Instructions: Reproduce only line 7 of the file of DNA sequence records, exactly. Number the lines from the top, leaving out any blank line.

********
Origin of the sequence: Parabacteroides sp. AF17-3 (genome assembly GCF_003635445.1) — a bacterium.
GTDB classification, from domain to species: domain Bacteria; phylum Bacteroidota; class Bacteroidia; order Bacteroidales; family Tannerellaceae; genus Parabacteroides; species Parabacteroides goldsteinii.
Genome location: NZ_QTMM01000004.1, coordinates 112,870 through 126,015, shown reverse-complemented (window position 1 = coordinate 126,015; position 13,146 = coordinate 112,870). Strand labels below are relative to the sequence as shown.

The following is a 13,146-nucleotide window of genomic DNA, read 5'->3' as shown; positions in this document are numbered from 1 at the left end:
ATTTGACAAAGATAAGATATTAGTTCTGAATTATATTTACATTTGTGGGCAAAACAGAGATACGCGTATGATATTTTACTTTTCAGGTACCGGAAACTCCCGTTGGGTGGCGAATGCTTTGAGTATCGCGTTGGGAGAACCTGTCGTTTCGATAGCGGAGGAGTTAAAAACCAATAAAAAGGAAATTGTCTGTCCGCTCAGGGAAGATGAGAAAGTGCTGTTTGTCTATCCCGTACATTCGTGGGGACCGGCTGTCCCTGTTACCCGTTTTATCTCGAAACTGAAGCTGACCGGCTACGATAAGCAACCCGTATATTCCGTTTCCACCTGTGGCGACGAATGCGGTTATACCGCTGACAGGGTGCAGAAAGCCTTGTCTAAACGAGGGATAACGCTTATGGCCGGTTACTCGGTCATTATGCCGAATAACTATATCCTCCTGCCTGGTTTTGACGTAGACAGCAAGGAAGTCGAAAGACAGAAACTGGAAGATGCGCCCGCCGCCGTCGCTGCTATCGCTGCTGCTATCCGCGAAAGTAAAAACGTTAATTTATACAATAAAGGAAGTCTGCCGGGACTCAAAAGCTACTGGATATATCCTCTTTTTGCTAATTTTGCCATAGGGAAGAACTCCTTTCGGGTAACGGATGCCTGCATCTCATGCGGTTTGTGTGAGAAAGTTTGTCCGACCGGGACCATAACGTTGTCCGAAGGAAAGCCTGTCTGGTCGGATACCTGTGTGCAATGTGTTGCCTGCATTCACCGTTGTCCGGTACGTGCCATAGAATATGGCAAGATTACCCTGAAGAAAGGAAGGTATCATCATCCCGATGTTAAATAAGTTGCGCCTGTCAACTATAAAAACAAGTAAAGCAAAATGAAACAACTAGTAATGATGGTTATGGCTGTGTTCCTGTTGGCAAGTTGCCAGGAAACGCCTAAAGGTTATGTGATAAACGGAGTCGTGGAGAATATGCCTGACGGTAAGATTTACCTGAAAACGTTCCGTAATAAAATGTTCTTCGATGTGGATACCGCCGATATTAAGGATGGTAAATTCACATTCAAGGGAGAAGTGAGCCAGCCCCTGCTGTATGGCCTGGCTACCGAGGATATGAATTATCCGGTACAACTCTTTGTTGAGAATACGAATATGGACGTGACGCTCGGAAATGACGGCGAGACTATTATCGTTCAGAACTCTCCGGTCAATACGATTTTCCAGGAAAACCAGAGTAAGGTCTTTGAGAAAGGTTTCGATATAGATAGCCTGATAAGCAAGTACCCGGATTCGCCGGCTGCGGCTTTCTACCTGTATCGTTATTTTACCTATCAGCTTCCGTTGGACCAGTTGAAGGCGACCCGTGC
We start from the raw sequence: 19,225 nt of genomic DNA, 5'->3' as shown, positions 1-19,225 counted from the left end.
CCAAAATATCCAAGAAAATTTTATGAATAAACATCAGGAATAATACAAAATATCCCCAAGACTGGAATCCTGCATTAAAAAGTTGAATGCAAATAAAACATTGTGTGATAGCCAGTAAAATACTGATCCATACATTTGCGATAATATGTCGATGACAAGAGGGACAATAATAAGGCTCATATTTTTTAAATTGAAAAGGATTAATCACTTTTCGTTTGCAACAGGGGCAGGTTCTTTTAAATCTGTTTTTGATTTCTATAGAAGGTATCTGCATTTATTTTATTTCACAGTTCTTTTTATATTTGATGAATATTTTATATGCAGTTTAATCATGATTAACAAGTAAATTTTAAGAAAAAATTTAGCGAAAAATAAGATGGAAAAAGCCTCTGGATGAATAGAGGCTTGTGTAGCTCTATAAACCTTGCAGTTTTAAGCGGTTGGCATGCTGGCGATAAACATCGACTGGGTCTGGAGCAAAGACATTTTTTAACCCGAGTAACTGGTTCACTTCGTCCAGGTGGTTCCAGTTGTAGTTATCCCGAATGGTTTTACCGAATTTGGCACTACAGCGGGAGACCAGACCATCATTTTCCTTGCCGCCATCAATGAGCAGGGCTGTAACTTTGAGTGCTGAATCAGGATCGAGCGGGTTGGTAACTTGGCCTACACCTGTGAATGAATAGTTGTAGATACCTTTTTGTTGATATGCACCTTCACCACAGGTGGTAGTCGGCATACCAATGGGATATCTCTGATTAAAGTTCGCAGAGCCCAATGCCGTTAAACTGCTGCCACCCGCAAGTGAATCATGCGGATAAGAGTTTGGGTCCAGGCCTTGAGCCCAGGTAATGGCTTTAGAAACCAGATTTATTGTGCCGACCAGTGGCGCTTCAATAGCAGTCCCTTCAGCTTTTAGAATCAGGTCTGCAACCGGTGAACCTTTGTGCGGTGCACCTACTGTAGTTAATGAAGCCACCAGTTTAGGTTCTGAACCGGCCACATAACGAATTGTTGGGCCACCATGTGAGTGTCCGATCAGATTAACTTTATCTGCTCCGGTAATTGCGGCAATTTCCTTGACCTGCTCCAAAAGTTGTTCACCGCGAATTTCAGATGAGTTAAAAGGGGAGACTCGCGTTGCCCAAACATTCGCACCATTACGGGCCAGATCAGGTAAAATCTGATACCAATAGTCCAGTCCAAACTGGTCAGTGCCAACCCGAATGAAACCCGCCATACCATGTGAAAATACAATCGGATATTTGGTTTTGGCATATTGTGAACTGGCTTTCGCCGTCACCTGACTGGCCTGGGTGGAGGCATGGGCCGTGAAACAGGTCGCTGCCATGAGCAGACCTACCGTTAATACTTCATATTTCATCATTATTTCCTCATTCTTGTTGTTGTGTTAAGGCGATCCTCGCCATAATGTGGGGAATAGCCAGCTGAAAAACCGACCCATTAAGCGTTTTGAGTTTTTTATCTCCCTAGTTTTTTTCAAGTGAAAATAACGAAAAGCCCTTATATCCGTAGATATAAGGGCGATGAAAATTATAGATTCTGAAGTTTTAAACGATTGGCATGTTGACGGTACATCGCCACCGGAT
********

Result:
CCAAAATATCCAAGAAAATTTTATGAATAAACATCAGGAATAATACAAAATATCCCCAAGACTGGAATCCTGCATTAAAAAGTTGAATGCAAATAAAACATTGTGTGATAGCCAGTAAAATACTGATCCATACATTTGCGATAATATGTCGATGACAAGAGGGACAATAATAAGGCTCATATTTTTTAAATTGAAAAGGATTAATCACTTTTCGTTTGCAACAGGGGCAGGTTCTTTTAAATCTGTTTTTGATTTCTATAGAAGGTATCTGCATTTATTTTATTTCACAGTTCTTTTTATATTTGATGAATATTTTATATGCAGTTTAATCATGATTAACAAGTAAATTTTAAGAAAAAATTTAGCGAAAAATAAGATGGAAAAAGCCTCTGGATGAATAGAGGCTTGTGTAGCTCTATAAACCTTGCAGTTTTAAGCGGTTGGCATGCTGGCGATAAACATCGACTGGGTCTGGAGCAAAGACATTTTTTAACCCGAGTAACTGGTTCACTTCGTCCAGGTGGTTCCAGTTGTAGTTATCCCGAATGGTTTTACCGAATTTGGCACTACAGCGGGAGACCAGACCATCATTTTCCTTGCCGCCATCAATGAGCAGGGCTGTAACTTTGAGTGCTGAATCAGGATCGAGCGGGTTGGTAACTTGGCCTACACCTGTGAATGAATAGTTGTAGATACCTTTTTGTTGATATGCACCTTCACCACAGGTGGTAGTCGGCATACCAATGGGATATCTCTGATTAAAGTTCGCAGAGCCCAATGCCGTTAAACTGCTGCCACCCGCAAGTGAATCATGCGGATAAGAGTTTGGGTCCAGGCCTTGAGCCCAGGTAATGGCTTTAGAAACCAGATTTATTGTGCCGACCAGTGGCGCTTCAATAGCAGTCCCTTCAGCTTTTAGAATCAGGTCTGCAACCGGTGAACCTTTGTGCGGTGCACCTACTGTAGTTAATGAAGCCACCAGTTTAGGTTCTGAACCGGCCACATAACGAATTGTTGGGCCACCATGTGAGTGTCCGATCAGATTAACTTTATCTGCTCCGGTAATTGCGGCAATTTCCTTGACCTGCTCCAAAAGTTGTTCACCGCGAATTTCAGATGAGTTAAAAGGGGAGACTCGCGTTGCCCAAACATTCGCACCATTACGGGCCAGATCAGGTAAAATCTGATACCAATAGTCCAGTCCAAACTGGTCAGTGCCAACCCGAATGAAACCCGCCATACCATGTGAAAATACAATCGGATATTTGGTTTTGGCATATTGTGAACTGGCTTTCGCCGTCACCTGACTGGCCTGGGTGGAGGCATGGGCCGTGAAACAGGTCGCTGCCATGAGCAGACCTACCGTTAATACTTCATATTTCATCATTATTTCCTCATTCTTGTTGTTGTGTTAAGGCGATCCTCGCCATAATGTGGGGAATAGCCAGCTGAAAAACCGACCCATTAAGCGTTTTGAGTTTTTTATCTCCCTAGTTTTTTTCAAGTGAAAATAACGAAAAGCCCTTATATCCGTAGATATAAGGGCGATGAAAATTATAGATTCTGAAGTTTTAAACGATTGGCATGTTGACGGTACATCGCCACCGGAT